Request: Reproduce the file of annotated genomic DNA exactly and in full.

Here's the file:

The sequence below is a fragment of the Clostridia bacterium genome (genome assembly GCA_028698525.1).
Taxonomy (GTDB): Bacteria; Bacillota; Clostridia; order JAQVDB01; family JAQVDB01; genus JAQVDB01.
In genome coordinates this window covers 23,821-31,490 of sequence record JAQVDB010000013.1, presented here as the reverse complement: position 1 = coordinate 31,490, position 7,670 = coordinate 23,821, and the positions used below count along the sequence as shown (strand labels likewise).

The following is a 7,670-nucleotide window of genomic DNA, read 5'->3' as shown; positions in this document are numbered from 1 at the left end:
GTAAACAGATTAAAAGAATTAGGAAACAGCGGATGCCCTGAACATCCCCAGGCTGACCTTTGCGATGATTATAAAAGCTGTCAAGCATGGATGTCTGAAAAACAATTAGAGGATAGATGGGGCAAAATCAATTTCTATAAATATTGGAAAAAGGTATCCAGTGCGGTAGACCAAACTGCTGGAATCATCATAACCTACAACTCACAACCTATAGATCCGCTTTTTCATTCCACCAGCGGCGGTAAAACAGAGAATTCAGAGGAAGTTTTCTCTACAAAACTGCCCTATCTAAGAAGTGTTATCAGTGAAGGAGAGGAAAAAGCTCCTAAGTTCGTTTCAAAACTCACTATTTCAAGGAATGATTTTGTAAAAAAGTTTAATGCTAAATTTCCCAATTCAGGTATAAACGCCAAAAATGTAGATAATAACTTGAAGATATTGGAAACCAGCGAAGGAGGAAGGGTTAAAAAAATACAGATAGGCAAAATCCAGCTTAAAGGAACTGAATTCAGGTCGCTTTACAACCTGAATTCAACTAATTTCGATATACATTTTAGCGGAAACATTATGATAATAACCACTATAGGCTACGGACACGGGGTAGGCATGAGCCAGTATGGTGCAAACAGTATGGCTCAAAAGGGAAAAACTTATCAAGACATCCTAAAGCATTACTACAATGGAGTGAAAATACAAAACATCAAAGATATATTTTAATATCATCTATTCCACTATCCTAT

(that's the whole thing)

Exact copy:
The sequence below is a fragment of the Clostridia bacterium genome (genome assembly GCA_028698525.1).
Taxonomy (GTDB): Bacteria; Bacillota; Clostridia; order JAQVDB01; family JAQVDB01; genus JAQVDB01.
In genome coordinates this window covers 23,821-31,490 of sequence record JAQVDB010000013.1, presented here as the reverse complement: position 1 = coordinate 31,490, position 7,670 = coordinate 23,821, and the positions used below count along the sequence as shown (strand labels likewise).

The following is a 7,670-nucleotide window of genomic DNA, read 5'->3' as shown; positions in this document are numbered from 1 at the left end:
GTAAACAGATTAAAAGAATTAGGAAACAGCGGATGCCCTGAACATCCCCAGGCTGACCTTTGCGATGATTATAAAAGCTGTCAAGCATGGATGTCTGAAAAACAATTAGAGGATAGATGGGGCAAAATCAATTTCTATAAATATTGGAAAAAGGTATCCAGTGCGGTAGACCAAACTGCTGGAATCATCATAACCTACAACTCACAACCTATAGATCCGCTTTTTCATTCCACCAGCGGCGGTAAAACAGAGAATTCAGAGGAAGTTTTCTCTACAAAACTGCCCTATCTAAGAAGTGTTATCAGTGAAGGAGAGGAAAAAGCTCCTAAGTTCGTTTCAAAACTCACTATTTCAAGGAATGATTTTGTAAAAAAGTTTAATGCTAAATTTCCCAATTCAGGTATAAACGCCAAAAATGTAGATAATAACTTGAAGATATTGGAAACCAGCGAAGGAGGAAGGGTTAAAAAAATACAGATAGGCAAAATCCAGCTTAAAGGAACTGAATTCAGGTCGCTTTACAACCTGAATTCAACTAATTTCGATATACATTTTAGCGGAAACATTATGATAATAACCACTATAGGCTACGGACACGGGGTAGGCATGAGCCAGTATGGTGCAAACAGTATGGCTCAAAAGGGAAAAACTTATCAAGACATCCTAAAGCATTACTACAATGGAGTGAAAATACAAAACATCAAAGATATATTTTAATATCATCTATTCCACTATCCTAT